Aetherie Fritillary. Melitaea aetherie (Hübner, 1826)
Wingspan: from 4 to 4.5 cm.
Open wings: Both wings are orange with dark patterns. Male butterflies two series of dots. The upper one is bigger than the other, which can miss some dots. Female butterflies have longer and bigger dots. On the hindwing and forewing outer margins, we can see series of two arches which are one above the other, and wider in the case of female butterflies. Some female butterflies have large brown patterns which cover almost the entire orange background.
Closed wings: The hindwings background is white or vague yellow. There are rounded orange spots outlined in yellowish colour that are surrounded by arched lines which face the inner part of the wings. There is another arched line parallel to the others that faces the outer part of the wings. The space between these opposite arches is broad and coloured in different orange shades.
Knapweed Fritillary: When its wings are closed, the main difference between this and the above species reduces to a small space between the opposite arched lines. When its wings are open, both sexes have a clearly marked checked pattern, and a prominent long spot at the forewing anal angle.
Meadow Fritillary and Provençal Fritillary: Both of these species are smaller, and can only be confused when they stretch their wings, though both of the species bear patterns which are more similar to a red than in the case of the Aetherie Fritillary.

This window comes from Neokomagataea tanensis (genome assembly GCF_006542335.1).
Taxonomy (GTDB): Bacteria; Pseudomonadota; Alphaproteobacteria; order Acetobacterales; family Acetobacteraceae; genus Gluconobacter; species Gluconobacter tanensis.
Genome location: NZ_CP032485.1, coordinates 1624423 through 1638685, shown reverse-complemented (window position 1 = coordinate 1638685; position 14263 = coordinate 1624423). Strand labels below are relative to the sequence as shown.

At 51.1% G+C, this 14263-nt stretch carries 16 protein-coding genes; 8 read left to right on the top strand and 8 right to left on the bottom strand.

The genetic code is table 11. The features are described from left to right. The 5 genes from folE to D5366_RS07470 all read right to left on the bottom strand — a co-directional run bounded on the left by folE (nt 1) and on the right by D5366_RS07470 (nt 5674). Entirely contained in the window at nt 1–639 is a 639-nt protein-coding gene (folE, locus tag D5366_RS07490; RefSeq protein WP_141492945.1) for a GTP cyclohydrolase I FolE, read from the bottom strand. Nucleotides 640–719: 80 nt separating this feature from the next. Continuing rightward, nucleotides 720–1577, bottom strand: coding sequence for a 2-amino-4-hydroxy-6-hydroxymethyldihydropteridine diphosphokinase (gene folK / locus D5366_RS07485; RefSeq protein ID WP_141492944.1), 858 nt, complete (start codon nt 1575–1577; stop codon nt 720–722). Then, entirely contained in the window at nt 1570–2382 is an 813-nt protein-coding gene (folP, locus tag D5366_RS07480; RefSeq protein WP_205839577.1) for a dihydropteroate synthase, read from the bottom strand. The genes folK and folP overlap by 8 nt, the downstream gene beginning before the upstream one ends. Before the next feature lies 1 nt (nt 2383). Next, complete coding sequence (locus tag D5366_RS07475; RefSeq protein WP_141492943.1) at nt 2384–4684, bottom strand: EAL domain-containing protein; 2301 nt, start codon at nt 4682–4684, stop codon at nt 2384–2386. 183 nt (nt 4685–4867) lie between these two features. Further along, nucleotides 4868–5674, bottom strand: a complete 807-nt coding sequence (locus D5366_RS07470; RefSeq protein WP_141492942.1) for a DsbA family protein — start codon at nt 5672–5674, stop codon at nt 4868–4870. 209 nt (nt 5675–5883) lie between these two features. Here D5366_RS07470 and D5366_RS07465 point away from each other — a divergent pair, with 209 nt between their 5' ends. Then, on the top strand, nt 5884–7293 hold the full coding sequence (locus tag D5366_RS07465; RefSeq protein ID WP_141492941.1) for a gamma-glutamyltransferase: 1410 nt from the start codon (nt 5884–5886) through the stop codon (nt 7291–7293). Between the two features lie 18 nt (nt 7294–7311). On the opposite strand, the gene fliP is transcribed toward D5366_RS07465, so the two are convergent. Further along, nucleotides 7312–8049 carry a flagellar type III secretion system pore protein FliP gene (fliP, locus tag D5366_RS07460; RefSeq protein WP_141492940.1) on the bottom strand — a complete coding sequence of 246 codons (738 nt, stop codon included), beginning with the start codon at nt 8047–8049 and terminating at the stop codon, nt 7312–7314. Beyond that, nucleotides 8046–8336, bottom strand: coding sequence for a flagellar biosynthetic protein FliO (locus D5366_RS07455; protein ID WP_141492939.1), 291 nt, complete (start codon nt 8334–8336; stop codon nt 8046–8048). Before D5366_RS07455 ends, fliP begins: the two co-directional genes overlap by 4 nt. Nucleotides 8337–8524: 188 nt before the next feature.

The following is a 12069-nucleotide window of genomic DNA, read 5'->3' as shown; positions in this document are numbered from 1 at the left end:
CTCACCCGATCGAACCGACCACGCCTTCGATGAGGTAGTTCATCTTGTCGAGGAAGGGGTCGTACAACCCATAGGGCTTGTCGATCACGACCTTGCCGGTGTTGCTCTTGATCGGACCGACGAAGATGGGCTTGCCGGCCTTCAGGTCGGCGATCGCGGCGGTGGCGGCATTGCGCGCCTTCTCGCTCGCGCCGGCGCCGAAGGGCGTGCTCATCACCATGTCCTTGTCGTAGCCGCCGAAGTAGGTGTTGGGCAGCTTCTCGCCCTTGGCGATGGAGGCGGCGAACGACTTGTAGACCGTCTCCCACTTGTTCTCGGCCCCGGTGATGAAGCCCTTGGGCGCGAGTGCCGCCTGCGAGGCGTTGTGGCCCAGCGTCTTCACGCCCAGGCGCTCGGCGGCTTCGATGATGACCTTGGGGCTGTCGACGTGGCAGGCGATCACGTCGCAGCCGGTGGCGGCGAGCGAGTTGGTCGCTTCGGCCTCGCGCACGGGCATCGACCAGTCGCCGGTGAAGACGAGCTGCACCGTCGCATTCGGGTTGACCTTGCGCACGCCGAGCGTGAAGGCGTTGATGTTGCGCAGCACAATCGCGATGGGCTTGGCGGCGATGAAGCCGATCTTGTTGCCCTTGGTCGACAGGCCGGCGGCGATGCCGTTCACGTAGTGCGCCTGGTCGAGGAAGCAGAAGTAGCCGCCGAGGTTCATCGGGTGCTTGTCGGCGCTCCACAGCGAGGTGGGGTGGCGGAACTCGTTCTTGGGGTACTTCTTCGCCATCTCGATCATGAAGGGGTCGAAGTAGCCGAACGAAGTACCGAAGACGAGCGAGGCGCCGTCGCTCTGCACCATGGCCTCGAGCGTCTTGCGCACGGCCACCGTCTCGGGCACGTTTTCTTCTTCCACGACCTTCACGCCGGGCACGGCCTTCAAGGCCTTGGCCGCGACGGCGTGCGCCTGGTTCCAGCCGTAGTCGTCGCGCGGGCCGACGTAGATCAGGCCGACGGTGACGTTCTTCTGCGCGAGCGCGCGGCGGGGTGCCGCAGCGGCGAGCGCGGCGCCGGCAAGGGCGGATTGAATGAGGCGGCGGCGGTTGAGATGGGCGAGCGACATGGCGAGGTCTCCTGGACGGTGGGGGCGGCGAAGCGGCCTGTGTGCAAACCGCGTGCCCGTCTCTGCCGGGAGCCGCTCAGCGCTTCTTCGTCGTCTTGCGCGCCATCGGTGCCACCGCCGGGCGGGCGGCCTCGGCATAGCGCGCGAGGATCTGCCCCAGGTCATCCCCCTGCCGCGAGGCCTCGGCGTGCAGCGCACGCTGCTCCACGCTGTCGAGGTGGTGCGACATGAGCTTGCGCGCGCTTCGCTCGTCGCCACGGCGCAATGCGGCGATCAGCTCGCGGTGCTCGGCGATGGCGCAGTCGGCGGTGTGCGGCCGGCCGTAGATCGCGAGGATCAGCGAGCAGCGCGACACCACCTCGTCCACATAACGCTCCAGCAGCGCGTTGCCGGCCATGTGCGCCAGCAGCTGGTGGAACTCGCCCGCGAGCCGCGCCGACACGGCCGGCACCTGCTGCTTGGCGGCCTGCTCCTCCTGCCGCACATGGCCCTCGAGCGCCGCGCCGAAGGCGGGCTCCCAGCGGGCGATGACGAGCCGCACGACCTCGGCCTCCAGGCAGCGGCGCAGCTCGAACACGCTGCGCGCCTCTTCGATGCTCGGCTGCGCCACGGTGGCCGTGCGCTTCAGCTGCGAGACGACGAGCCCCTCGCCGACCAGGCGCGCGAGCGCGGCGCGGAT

Biology and Habitat
It flies in May and June, and takes one generation a year to do so.
Its favourite habitats are open, sunny and dry areas, such as shrubs, grassland and sparse woodland, usually placed at the foot of the chalky mountains, where plenty of this species caterpillars foodplants, like the cardoon (artichoke thistle, or wild artichoke, Cynara cardunculus) and C. baetica live.
Distribution in the Great Path
These butterflies are rare and their number is decreasing in Andalusia due to the changes in the use of the ground, above all, the abandon of shepherding, which was the reason why the conditions for the growth of this species foodplants were perfect. The other reasons are the use of herbicides and olive groves spreading. It is considered to be an almost endangered species in the 'Libro Rojo de los Invertebrados de España' [The Red Book of the Spanish Invertebrates], but, surprisingly, it does not form part of the Andalusian list of endangered species. It is neither protected by varied environmental regulations.
The species has not been spotted along the GMP, but there is a colony which is close to stage 22, and this is the place where it is most probable to be found. Other locations which are suitable for the species are on the stages that go through the Serranía de Ronda, the north of the province, and the Llana and Huma Mountains, at stage 20.